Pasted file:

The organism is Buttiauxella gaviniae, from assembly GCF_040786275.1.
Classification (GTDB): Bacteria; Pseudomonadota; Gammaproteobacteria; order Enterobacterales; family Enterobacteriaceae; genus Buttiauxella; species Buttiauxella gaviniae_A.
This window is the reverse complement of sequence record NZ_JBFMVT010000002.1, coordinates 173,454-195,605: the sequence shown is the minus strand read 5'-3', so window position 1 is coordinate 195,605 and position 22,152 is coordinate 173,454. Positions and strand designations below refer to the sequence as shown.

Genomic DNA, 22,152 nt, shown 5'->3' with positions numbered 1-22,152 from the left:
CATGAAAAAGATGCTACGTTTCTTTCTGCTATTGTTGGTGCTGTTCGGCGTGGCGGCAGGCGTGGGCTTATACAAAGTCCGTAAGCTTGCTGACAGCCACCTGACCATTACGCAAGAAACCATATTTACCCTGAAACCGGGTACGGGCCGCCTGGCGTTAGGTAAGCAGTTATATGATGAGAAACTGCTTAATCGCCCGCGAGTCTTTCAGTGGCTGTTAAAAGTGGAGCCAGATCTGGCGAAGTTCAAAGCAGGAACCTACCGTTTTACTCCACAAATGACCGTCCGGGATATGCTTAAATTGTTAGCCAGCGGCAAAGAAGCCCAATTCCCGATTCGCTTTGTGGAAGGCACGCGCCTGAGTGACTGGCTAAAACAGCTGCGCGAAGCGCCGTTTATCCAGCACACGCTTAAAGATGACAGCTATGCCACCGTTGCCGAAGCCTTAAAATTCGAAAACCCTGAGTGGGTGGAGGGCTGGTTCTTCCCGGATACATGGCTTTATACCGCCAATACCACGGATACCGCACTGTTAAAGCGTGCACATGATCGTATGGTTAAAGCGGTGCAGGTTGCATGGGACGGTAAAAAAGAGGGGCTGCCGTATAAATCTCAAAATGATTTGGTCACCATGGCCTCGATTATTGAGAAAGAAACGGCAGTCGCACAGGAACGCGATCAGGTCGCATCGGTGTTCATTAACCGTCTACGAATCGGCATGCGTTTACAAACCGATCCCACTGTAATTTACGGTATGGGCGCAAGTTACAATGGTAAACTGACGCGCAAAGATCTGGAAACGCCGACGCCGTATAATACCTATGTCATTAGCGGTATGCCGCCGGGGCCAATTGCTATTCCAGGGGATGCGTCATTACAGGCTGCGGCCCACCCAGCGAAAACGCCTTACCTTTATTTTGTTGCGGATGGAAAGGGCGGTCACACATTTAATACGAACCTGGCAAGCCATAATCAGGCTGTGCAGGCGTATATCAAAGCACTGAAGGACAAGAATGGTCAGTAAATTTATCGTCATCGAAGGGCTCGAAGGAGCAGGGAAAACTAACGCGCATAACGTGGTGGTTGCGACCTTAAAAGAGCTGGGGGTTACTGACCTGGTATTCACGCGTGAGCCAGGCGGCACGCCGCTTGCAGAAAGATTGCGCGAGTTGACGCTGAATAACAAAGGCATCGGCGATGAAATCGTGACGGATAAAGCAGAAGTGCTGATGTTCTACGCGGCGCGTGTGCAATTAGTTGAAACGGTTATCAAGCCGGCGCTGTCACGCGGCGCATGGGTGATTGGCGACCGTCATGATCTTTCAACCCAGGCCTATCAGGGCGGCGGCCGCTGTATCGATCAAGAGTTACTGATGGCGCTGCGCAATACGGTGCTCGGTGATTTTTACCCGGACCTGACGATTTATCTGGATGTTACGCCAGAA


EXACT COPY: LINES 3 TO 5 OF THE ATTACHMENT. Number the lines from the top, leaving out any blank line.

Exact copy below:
This window is the reverse complement of sequence record NZ_JBFMVT010000002.1, coordinates 173,454-195,605: the sequence shown is the minus strand read 5'-3', so window position 1 is coordinate 195,605 and position 22,152 is coordinate 173,454. Positions and strand designations below refer to the sequence as shown.

Genomic DNA, 22,152 nt, shown 5'->3' with positions numbered 1-22,152 from the left:
CATGAAAAAGATGCTACGTTTCTTTCTGCTATTGTTGGTGCTGTTCGGCGTGGCGGCAGGCGTGGGCTTATACAAAGTCCGTAAGCTTGCTGACAGCCACCTGACCATTACGCAAGAAACCATATTTACCCTGAAACCGGGTACGGGCCGCCTGGCGTTAGGTAAGCAGTTATATGATGAGAAACTGCTTAATCGCCCGCGAGTCTTTCAGTGGCTGTTAAAAGTGGAGCCAGATCTGGCGAAGTTCAAAGCAGGAACCTACCGTTTTACTCCACAAATGACCGTCCGGGATATGCTTAAATTGTTAGCCAGCGGCAAAGAAGCCCAATTCCCGATTCGCTTTGTGGAAGGCACGCGCCTGAGTGACTGGCTAAAACAGCTGCGCGAAGCGCCGTTTATCCAGCACACGCTTAAAGATGACAGCTATGCCACCGTTGCCGAAGCCTTAAAATTCGAAAACCCTGAGTGGGTGGAGGGCTGGTTCTTCCCGGATACATGGCTTTATACCGCCAATACCACGGATACCGCACTGTTAAAGCGTGCACATGATCGTATGGTTAAAGCGGTGCAGGTTGCATGGGACGGTAAAAAAGAGGGGCTGCCGTATAAATCTCAAAATGATTTGGTCACCATGGCCTCGATTATTGAGAAAGAAACGGCAGTCGCACAGGAACGCGATCAGGTCGCATCGGTGTTCATTAACCGTCTACGAATCGGCATGCGTTTACAAACCGATCCCACTGTAATTTACGGTATGGGCGCAAGTTACAATGGTAAACTGACGCGCAAAGATCTGGAAACGCCGACGCCGTATAATACCTATGTCATTAGCGGTATGCCGCCGGGGCCAATTGCTATTCCAGGGGATGCGTCATTACAGGCTGCGGCCCACCCAGCGAAAACGCCTTACCTTTATTTTGTTGCGGATGGAAAGGGCGGTCACACATTTAATACGAACCTGGCAAGCCATAATCAGGCTGTGCAGGCGTATATCAAAGCACTGAAGGACAAGAATGGTCAGTAAATTTATCGTCATCGAAGGGCTCGAAGGAGCAGGGAAAACTAACGCGCATAACGTGGTGGTTGCGACCTTAAAAGAGCTGGGGGTTACTGACCTGGTATTCACGCGTGAGCCAGGCGGCACGCCGCTTGCAGAAAGATTGCGCGAGTTGACGCTGAATAACAAAGGCATCGGCGATGAAATCGTGACGGATAAAGCAGAAGTGCTGATGTTCTACGCGGCGCGTGTGCAATTAGTTGAAACGGTTATCAAGCCGGCGCTGTCACGCGGCGCATGGGTGATTGGCGACCGTCATGATCTTTCAACCCAGGCCTATCAGGGCGGCGGCCGCTGTATCGATCAAGAGTTACTGATGGCGCTGCGCAATACGGTGCTCGGTGATTTTTACCCGGACCTGACGATTTATCTGGATGTTACGCCAGAA